Tuesday, August 22, 2017

Aquinas and God

It just occurred to me, while grading a comprehensive exam question on Aquinas, how deeply Jewish Aquinas’s approach to God is. In the structure of the Summa Theologiae, the primary attribute of God, the one on which the derivation of all the others depends, is God’s oneness or simplicity.

3 comments:

Michael Gonzalez said...

Does this not cause a problem for a Trinitarian view in which the Son and Spirit are derived from the Father in some sense?

Alexander R Pruss said...

Not once all of Aquinas' trinitarian distinctions are in place. :-)

Mark Cuthbertson said...

Perhaps something similar could be said about his notion of existence as participation in God's existence, at least with regard to human souls (though Thomas generalizes to EVERYTHING). The Hebrew Scriptures open with God imparting life to Adam, not as something entirely ad extra, made out of sheer creativity. Rather, Adam's soul is God's own breath, with which he had just made all of the "stuff".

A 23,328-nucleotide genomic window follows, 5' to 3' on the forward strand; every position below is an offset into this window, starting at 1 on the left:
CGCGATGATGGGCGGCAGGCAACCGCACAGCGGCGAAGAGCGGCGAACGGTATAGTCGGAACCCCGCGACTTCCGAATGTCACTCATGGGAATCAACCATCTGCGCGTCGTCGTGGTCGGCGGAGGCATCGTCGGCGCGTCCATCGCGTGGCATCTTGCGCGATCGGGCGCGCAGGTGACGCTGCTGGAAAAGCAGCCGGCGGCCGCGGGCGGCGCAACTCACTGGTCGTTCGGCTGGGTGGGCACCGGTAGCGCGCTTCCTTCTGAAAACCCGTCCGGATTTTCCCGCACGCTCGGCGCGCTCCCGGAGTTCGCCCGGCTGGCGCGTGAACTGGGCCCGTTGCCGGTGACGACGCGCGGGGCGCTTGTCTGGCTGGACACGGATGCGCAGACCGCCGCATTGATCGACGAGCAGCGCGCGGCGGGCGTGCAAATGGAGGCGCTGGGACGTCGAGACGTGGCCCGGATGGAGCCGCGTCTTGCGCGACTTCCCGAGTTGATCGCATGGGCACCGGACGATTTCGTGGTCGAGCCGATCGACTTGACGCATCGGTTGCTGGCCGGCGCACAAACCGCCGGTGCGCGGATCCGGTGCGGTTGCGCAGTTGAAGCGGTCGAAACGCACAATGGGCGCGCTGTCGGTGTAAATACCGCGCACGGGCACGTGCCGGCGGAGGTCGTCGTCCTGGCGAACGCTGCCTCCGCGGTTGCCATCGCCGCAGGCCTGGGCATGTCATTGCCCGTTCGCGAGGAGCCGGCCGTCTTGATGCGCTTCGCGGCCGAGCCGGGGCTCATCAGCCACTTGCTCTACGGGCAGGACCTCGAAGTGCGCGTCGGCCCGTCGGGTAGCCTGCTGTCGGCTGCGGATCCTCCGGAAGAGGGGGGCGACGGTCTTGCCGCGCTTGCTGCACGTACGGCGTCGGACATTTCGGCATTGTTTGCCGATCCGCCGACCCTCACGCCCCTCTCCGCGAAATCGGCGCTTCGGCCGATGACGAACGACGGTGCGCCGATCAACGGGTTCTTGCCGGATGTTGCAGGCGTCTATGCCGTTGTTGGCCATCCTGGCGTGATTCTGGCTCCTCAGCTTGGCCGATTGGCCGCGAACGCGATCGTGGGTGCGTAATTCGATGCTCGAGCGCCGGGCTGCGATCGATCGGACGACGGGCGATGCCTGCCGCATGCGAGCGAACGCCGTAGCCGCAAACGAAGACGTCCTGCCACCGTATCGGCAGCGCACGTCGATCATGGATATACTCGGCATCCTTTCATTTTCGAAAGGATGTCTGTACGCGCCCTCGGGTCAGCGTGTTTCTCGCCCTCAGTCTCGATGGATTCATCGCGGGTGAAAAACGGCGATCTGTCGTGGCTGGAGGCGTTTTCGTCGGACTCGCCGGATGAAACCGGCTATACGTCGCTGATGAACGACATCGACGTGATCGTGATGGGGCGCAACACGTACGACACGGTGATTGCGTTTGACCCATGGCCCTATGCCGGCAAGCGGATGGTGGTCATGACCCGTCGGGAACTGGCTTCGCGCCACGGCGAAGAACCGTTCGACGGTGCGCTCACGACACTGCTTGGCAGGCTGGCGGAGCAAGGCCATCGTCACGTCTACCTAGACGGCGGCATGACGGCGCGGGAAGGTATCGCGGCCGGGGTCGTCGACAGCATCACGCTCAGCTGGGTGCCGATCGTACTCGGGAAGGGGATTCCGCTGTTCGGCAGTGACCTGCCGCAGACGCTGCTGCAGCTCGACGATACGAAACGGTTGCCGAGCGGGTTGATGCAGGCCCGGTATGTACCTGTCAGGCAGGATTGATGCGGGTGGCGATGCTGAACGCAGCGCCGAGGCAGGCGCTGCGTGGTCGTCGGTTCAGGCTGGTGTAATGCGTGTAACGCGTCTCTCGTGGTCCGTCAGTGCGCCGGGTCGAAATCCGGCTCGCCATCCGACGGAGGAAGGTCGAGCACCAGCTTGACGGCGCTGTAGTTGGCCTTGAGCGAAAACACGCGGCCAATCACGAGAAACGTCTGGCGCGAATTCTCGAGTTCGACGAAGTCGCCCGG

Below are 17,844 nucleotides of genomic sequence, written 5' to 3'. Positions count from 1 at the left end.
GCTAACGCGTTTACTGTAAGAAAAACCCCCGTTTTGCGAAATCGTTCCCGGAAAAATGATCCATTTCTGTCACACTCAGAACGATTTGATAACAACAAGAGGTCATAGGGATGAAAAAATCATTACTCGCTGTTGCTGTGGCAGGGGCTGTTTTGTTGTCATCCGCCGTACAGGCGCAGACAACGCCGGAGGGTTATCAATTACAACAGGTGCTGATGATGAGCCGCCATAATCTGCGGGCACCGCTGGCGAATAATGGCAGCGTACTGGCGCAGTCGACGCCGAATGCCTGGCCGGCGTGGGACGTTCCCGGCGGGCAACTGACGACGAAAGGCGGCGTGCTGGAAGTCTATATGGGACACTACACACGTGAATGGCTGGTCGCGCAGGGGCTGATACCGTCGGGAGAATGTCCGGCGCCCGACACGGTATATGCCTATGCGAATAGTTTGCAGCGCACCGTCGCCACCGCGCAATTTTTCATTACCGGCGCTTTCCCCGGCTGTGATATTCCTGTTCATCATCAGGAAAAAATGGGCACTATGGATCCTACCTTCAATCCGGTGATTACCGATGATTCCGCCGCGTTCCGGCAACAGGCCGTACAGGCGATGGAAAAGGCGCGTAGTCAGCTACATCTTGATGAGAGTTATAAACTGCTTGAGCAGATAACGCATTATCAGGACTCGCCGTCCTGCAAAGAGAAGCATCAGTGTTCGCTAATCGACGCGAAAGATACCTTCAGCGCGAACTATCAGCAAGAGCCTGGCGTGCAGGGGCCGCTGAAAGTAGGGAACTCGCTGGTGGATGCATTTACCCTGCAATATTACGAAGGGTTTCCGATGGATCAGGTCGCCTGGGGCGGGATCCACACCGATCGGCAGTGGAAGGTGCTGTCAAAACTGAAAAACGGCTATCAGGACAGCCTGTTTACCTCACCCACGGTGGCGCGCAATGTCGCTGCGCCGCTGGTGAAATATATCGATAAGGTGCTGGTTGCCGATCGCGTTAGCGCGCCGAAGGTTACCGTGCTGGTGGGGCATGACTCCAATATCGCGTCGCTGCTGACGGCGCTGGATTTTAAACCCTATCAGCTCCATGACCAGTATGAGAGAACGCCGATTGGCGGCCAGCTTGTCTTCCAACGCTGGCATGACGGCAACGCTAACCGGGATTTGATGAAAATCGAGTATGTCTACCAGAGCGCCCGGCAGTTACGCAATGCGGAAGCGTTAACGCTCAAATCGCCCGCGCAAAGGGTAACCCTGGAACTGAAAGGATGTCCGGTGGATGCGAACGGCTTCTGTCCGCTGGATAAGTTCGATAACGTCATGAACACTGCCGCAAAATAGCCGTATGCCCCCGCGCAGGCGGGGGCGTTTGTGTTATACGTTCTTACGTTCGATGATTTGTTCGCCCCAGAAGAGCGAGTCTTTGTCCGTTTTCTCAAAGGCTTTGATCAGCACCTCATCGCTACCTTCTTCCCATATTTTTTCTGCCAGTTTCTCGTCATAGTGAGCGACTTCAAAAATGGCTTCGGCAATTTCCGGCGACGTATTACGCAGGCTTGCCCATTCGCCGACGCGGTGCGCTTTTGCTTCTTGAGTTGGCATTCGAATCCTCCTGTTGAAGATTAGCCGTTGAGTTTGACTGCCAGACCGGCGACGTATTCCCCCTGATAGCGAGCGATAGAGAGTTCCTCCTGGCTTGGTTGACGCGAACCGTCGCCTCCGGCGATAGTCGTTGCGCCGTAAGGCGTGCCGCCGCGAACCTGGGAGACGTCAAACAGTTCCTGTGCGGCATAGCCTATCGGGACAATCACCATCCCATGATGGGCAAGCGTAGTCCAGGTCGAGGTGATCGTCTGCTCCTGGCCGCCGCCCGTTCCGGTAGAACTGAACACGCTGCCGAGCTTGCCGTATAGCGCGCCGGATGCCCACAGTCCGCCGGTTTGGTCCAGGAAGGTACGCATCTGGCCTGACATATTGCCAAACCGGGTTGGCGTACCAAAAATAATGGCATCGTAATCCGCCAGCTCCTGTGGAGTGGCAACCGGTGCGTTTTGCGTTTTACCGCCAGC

If existence as participation is Thomas's most novel theological contribution, its seed in the Hebrew Scriptures is the thing on which the derivation of (at least most, and arguably all) of its moral commands depend.